Real Belgian waffles
I love a good breakfast. When my family goes on vacation, I always look for hotels which have a breakfast buffet. You start your day right when you feed your soul and tummy with good food at the beginning of the day.I love a good breakfast. When my family goes on vacation, I always look for hotels which have a breakfast buffet. You start your day right when you feed your soul and tummy with good food at the beginning of the day.
I love this quote from Winnie the Pooh;
“When you wake up in the morning, Pooh,” said Piglet at last, “what’s the first thing you say to yourself?”
“What’s for breakfast?” said Pooh. “What do you say, Piglet?”
“I say, I wonder what’s going to happen exciting today?” said Piglet.
Pooh nodded thoughtfully. “It’s the same thing,” he said.”
See doesn’t it make complete sense?
I love Indian breakfast foods, like Pohe, Parantha, and Appe. And eggs are always classic breakfast candidates, I love them even for dinner. In fact, I do ‘breakfast for dinner’ more often than I probably should. Eggs Benedict are perfect when you are in a mood to indulge, and ‘Huevos rancheros’ when you want something spicy. I love good scrambled eggs, made the French way. A video on those will be coming soon!
When I am in a mood to make something special, waffles are always on the breakfast or brunch table. I love making different types of waffles: savory, plain or something so decadent that you can have it for dessert. Today’s recipe was introduced to me by my son, Mihir. He is not only a foodie, but my best critic and a great cook as well. He makes some mean pork and fish.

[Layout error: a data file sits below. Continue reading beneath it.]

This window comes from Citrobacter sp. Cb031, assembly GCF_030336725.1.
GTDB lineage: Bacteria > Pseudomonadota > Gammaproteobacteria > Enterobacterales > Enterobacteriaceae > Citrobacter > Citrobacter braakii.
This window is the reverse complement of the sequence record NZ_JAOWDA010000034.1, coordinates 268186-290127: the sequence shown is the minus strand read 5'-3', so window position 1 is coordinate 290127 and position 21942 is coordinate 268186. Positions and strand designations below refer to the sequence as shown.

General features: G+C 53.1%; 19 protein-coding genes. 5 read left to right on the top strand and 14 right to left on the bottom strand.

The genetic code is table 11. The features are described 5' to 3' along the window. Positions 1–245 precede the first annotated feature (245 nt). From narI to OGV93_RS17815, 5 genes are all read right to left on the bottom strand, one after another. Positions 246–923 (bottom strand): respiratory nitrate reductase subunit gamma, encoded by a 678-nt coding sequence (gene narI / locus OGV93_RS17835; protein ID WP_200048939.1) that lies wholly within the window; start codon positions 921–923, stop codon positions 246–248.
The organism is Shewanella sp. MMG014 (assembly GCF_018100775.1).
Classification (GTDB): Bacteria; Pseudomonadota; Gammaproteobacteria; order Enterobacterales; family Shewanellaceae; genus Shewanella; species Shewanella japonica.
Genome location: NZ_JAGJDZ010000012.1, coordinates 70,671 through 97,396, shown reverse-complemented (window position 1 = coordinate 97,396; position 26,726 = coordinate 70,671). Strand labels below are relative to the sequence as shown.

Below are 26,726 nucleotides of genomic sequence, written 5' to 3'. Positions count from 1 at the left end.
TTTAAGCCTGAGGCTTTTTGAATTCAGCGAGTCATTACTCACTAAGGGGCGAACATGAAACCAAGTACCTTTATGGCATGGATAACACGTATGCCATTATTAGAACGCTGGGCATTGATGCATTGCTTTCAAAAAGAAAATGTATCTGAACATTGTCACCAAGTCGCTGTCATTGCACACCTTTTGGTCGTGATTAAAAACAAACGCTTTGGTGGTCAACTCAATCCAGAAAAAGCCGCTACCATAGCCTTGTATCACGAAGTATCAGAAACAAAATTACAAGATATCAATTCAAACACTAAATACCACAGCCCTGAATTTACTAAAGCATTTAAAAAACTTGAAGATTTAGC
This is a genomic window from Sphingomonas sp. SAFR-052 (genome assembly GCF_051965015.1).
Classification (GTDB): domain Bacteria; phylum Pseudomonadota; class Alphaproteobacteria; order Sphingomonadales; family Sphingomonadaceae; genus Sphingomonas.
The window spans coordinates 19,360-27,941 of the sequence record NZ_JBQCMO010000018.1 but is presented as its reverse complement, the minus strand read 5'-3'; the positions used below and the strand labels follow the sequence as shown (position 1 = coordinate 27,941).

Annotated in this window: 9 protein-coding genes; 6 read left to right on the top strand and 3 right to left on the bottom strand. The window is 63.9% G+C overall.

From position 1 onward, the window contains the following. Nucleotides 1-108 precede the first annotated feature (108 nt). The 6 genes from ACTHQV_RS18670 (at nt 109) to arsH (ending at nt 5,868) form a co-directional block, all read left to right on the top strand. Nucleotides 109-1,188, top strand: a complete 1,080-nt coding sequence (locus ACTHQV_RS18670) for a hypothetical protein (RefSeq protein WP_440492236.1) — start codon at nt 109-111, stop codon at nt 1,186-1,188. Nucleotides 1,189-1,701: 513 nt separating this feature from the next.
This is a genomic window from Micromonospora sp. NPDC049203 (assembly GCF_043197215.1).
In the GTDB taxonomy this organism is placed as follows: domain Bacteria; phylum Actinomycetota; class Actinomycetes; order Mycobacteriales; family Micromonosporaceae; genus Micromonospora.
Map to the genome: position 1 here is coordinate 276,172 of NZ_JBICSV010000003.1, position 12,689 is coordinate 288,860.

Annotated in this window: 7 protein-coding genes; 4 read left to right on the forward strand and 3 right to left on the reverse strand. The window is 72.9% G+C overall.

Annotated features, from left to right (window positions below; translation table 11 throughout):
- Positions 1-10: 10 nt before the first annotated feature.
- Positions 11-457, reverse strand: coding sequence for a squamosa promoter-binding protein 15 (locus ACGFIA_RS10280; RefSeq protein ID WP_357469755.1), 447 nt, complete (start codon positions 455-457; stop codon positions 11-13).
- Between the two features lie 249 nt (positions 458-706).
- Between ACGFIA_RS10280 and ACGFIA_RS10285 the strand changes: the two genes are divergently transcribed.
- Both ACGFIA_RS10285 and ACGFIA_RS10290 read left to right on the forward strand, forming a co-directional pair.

He ate these waffles at Blue Bottle Coffee in San Francisco and loved them. So obviously, as soon as he was back home, we started chatting about it and next thing we knew, we were planning brunch for the weekend.
What we might picture as Belgian waffles are very popular in the United States; typically, a waffle that is much thicker than the standard American waffle but made with the regular pancake batter. In the process of making these waffles, I learned that the true Belgian waffles are in fact more like a brioche dough, enriched and risen with yeast.
Look how gorgeous the dough looks with all that amazing yeast at work.
The yeasty dough and the pearl sugar is what make this recipe special.
So what is Pearl Sugar.
I did not about this until came across this recipe. I even found an article that shed a little more light on this. When I wanted to make this recipe, I searched on Amazon and found this. Sometimes its also called Nib Sugar.
If you don’t find pearl sugar, you can take the sugar cubes we get for coffee/tea, and crush them a rolling pin.
When the sugary goodness melts and caramelizes, its just divine. I love serving it with just freshly whipped cream and sometime some fresh fruit compote.
I know its a dish that you need to plan ahead, but trust me its really worth all that planning and effort.
So give it a try and let me know how you liked it